In researching MAY GOD FORGIVE YOU, I WON’T(another variant, God May Forgive You..BUT I Won’t) on the Spaghetti Western Database, i learned there are several versions of this film. In the original Italian it was a morality play with a framing sequence cut from the international releases. In it Cjamango(George Ardisson) is an elderly man talking to a small Mexican boy named Manuel in a cemetery over the grave of his parents. The boy has sworn vengeance on the murderers. The main part of the story is all flashback as Cjamango(converted to Django in some releases) tells of his own vengeance trail and what playing God did to him. A straight ahead vengeance movie in all other releases.
As the film opens, Cjamango MacDonald is leaving the family ranch to withdraw the final payment from the bank for the mortgage owned by the hated Stuarts. I snickered when we see the father working in a small garden and strains of “Old MacDonald had a farm” briefly crossed my mind. While Cjamango is away, a half dozen riders raid the place and slaughter his father, kid brother, and little sister. In the distance we see a man observing the proceedings through a one barrel spy glass.
Garcia Barrica Ramirez(Ignazio Spalla, billed as Pedro Sanchez) had been passing by and heard the gunfire, investigating. A portly fellow in duster and derby, he will be the key to Cjamango finding the killer and eventually who hired them. He will also be the comic relief in the film. You see some of that in the trailer below.
Cjamango returns home to find his family murdered, does the crying over little sister’s body, and though we don’t see it, one presumes buries them. Next we see him riding up to the Stuart ranch with the payment, demanding the deed, and riding off. Old man Stuart is confined to a wheelchair and complains it’s Cjamango’s fault. Cjamango points out that his father had simply been faster on the draw.
Barrica is watching this through his little spyglass and follows Cjamango when he leaves the Stuart place. When he’s confronted, he explains what he saw and how he can help Cjamango. Whcih sets up his vengeance trial. The first pair are found playing poker in the town saloon. Our hero invites himself in and then clears the room when he produces a picture of his family. Just the pair of them and him, cutting them down. The third man is in the Mexican sector of town. While Cjamango goes for him, we see Barrica’s real motives. He collects the two bodies and puts them in a wagon. He’s colecting bounties and letting his “friend” collect the bodies for him.
When Cjamango confronts the Mexican, entertaining a topless hooker in a room, the man begs for his life, claiming he was forced to go along, finally trying to get Cjamango with a knife. He gives off another clue when he reveals that the Smart brothers, in the pay of wheelchair bound Stuart, led the raid on the MacDonald ranch. As he begs for his life, Cjamango puts his gun in his mouth(see the first poster) and pulls the trigger. The title of the English dubbed version derives from a line in this sequence. The man begs for forgiveness and Cjamango delivers the title back at him(also in the trailer).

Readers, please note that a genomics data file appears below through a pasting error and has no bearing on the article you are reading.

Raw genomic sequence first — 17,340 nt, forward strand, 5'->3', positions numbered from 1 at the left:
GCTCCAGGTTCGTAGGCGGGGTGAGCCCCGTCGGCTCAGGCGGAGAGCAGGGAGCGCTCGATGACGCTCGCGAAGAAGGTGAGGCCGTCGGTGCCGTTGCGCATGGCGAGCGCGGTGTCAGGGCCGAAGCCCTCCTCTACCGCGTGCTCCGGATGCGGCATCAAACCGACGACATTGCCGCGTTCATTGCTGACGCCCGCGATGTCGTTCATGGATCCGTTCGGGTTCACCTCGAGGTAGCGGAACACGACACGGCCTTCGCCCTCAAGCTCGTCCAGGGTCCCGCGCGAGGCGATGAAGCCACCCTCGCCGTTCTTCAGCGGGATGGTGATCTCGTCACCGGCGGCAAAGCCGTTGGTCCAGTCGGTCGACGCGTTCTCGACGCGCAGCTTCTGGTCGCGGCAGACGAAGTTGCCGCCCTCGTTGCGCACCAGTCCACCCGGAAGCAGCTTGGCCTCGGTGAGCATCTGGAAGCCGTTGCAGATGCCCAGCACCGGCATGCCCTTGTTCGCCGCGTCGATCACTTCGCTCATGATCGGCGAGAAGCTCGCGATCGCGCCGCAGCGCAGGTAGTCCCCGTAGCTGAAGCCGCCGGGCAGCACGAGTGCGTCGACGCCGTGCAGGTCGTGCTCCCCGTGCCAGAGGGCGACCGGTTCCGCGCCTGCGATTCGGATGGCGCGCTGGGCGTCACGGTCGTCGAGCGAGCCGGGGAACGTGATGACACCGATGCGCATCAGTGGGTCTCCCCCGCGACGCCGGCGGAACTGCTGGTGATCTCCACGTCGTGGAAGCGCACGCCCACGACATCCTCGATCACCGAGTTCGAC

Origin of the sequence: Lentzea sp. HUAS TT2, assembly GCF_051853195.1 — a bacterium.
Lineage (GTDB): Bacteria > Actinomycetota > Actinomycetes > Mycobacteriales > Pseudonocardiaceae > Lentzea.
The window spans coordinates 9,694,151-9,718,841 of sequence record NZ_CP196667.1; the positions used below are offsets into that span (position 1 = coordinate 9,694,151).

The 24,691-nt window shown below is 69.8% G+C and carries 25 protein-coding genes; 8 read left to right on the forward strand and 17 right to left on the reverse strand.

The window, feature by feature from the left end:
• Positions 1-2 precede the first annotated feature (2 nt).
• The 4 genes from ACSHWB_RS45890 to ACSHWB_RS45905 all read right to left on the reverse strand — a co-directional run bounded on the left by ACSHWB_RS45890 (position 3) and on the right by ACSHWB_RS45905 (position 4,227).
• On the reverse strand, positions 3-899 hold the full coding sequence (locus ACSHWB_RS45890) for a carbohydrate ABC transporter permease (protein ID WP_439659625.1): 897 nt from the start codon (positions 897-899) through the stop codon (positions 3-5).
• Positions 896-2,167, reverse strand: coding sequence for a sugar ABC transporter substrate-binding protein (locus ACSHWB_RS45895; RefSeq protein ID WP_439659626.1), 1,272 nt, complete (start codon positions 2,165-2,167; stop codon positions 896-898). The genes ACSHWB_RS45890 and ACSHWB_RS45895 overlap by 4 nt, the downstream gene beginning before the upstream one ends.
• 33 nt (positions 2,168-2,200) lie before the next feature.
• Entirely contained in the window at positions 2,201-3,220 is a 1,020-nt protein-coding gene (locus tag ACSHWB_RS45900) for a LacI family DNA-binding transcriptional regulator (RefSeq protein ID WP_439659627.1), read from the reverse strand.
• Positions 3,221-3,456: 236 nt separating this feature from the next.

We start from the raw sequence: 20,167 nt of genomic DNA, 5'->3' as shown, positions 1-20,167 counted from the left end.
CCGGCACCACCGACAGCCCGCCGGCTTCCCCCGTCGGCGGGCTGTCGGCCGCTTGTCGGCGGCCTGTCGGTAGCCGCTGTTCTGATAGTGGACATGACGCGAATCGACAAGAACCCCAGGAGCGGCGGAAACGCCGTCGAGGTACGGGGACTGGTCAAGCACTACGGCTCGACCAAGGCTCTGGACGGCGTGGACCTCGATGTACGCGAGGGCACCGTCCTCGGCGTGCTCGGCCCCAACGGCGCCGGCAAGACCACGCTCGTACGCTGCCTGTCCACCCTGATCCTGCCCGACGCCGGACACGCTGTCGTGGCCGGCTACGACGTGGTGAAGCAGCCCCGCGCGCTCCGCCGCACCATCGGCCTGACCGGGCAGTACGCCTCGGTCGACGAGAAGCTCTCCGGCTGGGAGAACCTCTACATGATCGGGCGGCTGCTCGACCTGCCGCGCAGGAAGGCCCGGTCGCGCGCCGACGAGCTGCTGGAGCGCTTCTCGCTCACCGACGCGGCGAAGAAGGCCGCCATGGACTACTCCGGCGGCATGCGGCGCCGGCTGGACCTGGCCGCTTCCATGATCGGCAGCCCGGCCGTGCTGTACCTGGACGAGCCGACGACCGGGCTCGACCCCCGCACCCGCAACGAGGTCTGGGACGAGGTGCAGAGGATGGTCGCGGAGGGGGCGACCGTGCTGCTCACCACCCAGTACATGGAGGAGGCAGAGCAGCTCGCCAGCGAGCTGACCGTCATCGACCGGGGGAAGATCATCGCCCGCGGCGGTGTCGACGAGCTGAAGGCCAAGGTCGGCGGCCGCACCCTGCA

The Smarts, Dick(Anthony Ghidra) and Jack(Pete Martell), lead a ruthless band of about thirty outlaws. Both have five thousand dollar bounties on their heads.The younger Jack is a fast gun, but also a heavy drinking alcoholic. Cjamango cuts him down in a saloon after his brother and the gang have left to pull a bank job. Barrica plays the friend of Jack Smar wanting to take him back to the family to be buried. The undertaker laughs at him, knowing of the reward. But he will take a bribe. Dick Smart has already paid him for a first class funeral, one he dare not provide, so a bit more money and an empty coffin are much easier.
Dick Smart wants him bad now and when Stuart demands he do something immediately, he guns the old man and his son down, sets out with his band to find Django.
That is all the way in a circle as Cjamango heads to the Stuart ranch to confront Stuart.
Let me take a moment here to touch on the Shakespearean elements of our story. Stuart has a daughter, Virginia(Cristina Iosani), who was once Cjamango’s fiance. But the feuding families broke them up. Hmm, sounds familiar doesn’t it.
Over the last half of the film, Cjamango is captured, beaten nearly to death, and as Dick Smart is about to put a bullet in his head, is saved by Barrica, who arrives and points out that ten thousand has been collected by Cjamango, failing to mention that it’s in his own pocket, and only he knows where it’s hid. Cjamango is tied hand and foot and tossed in a barn until they can torture the location out of him. Our hero then manages a miracle of an escape. Producing a match from his pocket and sets the straw on fire, then sets the ropes binding his hands, behind his back, afire without burning his hands, until they separate.
A merry chase where he plays cat and mouse with Smart and his band, picking them off one at a time from high ground(in the trailer) until he loses them. Visiting an old friend of his father’s who he knows has a Gatling gun from the war, he sets the band up, Barrica and him cutting a swath through the men whittling them down until only Smart and his lieutenant are left for that final showdown. The lieutenant violates a cardinal rule in his battle with Cjamango: never bring a knife to a gunfight.
Here was another miracle(heh) in the Gatling scenes. With all those bullets flying, and the gang ruthlessly obliterated, not a single horse was hit. We see bodies strewn over a large area, not a horse body in sight. At the beginning of the sequence, we do see a couple tripped up by that technique of yanking their front legs out from under them. Forget what it’s called and it’s not used anymore I believe.
An otherwise routine effort directed by Vincenzo Musolini(he did two), the film score by Felice de Stefano saves it. Pretty decent though not the best I’ve heard.